Dr. William Brackney is Professor of Religion at Baylor University in Waco, Texas, and a noted Baptist historian. The following lecture was addressed to the General Conference of the Seventh Day Baptists of the United States and Canada in Buckhannon, West Virginia, on August 4, 2004.
The talk was transcribed from the tape by Janet Thorngate. It was originally published in the October 2004 issue of The Sabbath Recorder. It is reprinted here for documentary purposes with the kind permission of the author and of Kevin Butler, Editor of The Sabbath Recorder.
The beginning and the end of the lecture were addressed specifically to the Seventh Day Baptist Conference. They are included here for your information. The greater part of the lecture provides an informative and challenging assessment on the current situation and prospects for Baptists around the world.
We are cousins
We are cousins and it’s good to be among you. We don’t see enough of each other these days, and, believe me, the rest of the family really needs to hear from you.
We really need to see you in our gatherings. We really need to know how you’ve been all these years. Seventh Day Baptists have been a particular blessing to me in my pilgrimage as a Baptist historian.
Once upon a time, four centuries ago, we were all in the same pool. Once upon a time there were three kinds of Baptists. You don’t find that in a lot of the general narratives of our history. You just find the two, the Generals and the Particulars, but I’m reminded that Seventh Day Baptists were there from the 1650s.
They made quite an impact, as you well know, on the greater Baptist witness, and for many decades there were three distinct kinds including your branch of our family. And so it’s been a great privilege from the general perspective of writing Baptist history to begin to find illustrations.
I picked up two yesterday about an early ordination of a woman in ministry among Seventh Day Baptists, and another about how education was important in the most open terms to this group in our family. In the next edition, if I have anything to say about it, there will be many illustrations of the pioneering work and the blessing of God upon the Seventh-Day part of our family.
So I come to you and I bring you greetings from your Baptist brothers and sisters, who these days are troubled and energized in ways that they have not been for years.
I will be walking through some things that I hope will challenge your heart and maybe put some things in a perspective that you haven’t thought about before. We will think about areas of concern for the contemporary Baptist family, and then some suggestions about how we all together may provide some remedies for the circumstances in which we find ourselves.
I want to be the cousin that leaves – I hope in a moment of good will – suggesting to you how you can once again rise to the occasion in the Baptist family and maybe help us understand how to stand once again in strength on a position of high ground.
Where are Baptists today?
We are a very large family. Denton Lotz, the General Secretary of the Baptist World Alliance, counts about as evangelistically as anybody I’ve ever seen. I count about 38 million Baptists. But he claims, when you begin to count all of the connections, there are close to 75 million Baptists worldwide. Most of them are in North America but-put an asterisk there-that is beginning to change.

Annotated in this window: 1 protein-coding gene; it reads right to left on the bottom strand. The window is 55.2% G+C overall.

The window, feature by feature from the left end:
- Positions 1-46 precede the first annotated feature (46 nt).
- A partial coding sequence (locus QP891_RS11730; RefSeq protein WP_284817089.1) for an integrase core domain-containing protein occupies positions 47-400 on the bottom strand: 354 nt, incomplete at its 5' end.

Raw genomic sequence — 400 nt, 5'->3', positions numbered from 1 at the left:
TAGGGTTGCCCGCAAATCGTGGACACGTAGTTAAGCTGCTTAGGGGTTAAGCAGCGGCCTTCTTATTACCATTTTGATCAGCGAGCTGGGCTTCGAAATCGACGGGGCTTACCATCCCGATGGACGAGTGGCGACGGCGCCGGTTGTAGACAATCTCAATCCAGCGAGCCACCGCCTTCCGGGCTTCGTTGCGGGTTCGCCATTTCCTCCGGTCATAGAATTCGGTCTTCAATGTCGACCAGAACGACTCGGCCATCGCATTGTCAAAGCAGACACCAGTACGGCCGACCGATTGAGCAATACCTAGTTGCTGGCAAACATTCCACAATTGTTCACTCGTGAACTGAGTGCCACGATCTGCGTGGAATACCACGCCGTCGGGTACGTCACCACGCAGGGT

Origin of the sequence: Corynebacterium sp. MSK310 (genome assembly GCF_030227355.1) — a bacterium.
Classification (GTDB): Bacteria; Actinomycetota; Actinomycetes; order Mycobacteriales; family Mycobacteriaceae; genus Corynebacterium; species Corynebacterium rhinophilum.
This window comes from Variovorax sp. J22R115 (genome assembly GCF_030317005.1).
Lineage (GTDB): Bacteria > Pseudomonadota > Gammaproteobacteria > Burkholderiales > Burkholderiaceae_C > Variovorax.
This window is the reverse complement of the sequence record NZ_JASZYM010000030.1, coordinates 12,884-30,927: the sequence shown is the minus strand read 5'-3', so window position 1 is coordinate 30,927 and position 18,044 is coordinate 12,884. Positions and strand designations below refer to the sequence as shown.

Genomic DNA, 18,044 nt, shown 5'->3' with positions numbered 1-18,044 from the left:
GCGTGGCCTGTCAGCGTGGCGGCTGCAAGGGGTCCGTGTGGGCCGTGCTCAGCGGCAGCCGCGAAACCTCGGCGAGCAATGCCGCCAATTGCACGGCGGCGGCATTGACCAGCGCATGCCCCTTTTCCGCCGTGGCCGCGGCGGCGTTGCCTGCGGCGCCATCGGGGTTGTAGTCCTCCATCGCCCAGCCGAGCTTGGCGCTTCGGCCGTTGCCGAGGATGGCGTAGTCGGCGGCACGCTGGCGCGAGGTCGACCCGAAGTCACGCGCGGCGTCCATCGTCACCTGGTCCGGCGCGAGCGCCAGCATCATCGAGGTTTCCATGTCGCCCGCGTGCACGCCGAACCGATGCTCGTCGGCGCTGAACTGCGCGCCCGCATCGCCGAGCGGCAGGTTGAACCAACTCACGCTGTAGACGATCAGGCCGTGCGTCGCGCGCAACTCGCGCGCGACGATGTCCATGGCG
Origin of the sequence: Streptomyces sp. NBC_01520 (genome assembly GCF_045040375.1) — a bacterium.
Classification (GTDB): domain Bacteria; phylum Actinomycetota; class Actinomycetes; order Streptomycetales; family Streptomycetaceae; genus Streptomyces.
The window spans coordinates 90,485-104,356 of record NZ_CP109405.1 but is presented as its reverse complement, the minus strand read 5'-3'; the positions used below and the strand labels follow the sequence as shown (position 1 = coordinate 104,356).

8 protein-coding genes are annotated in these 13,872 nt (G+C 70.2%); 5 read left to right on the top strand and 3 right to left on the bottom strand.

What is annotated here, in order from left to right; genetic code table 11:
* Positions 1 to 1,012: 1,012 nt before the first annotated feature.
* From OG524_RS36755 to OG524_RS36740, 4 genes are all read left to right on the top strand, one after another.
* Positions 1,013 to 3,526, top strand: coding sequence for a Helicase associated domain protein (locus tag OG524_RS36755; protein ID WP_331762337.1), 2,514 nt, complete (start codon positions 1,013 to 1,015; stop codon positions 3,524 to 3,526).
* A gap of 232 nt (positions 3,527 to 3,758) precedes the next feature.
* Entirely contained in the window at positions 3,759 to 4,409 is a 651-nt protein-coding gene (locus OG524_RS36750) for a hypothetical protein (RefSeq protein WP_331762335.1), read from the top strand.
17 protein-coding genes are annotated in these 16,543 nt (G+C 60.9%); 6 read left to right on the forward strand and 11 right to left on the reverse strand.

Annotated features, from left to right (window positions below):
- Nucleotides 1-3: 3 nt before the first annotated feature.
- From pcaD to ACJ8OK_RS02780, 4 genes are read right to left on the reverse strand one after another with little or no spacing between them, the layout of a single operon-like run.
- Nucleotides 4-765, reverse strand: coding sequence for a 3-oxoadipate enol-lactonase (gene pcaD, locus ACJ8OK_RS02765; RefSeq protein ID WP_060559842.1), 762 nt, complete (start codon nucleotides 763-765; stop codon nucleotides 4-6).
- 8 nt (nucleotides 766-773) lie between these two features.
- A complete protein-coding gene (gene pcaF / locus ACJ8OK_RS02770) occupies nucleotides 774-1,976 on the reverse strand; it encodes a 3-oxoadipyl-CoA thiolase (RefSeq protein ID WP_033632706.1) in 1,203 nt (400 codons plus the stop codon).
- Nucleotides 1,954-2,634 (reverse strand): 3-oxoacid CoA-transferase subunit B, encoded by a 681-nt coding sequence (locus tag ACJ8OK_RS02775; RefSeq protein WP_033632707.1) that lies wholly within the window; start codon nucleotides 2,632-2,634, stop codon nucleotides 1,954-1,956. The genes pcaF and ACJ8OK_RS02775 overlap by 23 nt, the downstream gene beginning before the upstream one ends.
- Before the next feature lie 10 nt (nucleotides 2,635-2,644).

As the former Soviet Union and its satellite states are open now to some modicum of religious liberty, and those Baptist unions are beginning to grow like they have never grown in their history, Baptists are beginning to multiply in that area of the world in great numbers. There are countries in the world that I had never really heard of before I began to take seriously the global family of Baptists, like Nagaland where 98% of the country is Christian and 97% of the Christians are Baptists.
So we have made a huge impact in our worldwide witness. We have had tremendous accomplishments in the grace and spirit and energy of God, but one really has to ask the question: If you read the Baptist press or any of our journals and denominational spreadsheets, where are we? Where are Baptists today really making an impact? Where are we leaders in the Christian world?
– Is it in evangelism? Southern Baptists’ International Mission Board is so concerned about the area of declining numbers of baptisms that the new President of the Southern Baptist Convention is going on the road in a bus. He is encouraging people across the constituency to get back to the basics of sharing the Gospel and baptizing converts to the faith. They are down 400,000 baptisms in one decade.
– Mission? Don’t look now, but many of our missions organizations are struggling to make ends meet. The downfall of the stock market and other world circumstances have made some of the oldest missions organizations very blunt instruments these days. The American Baptist Foreign Missions Society is suffering a severe funding crisis. Some of the smaller mission-sending organizations are talking more about partnership now than they ever did before (which is a good thing), but it’s because they cannot any longer hold up a singular, unitary form of Christian missionary appointment.
– Human rights? You hear more from Presbyterians and Lutherans (and Roman Catholics since Vatican II) than you do Baptists at the United Nations tables of debate about human rights.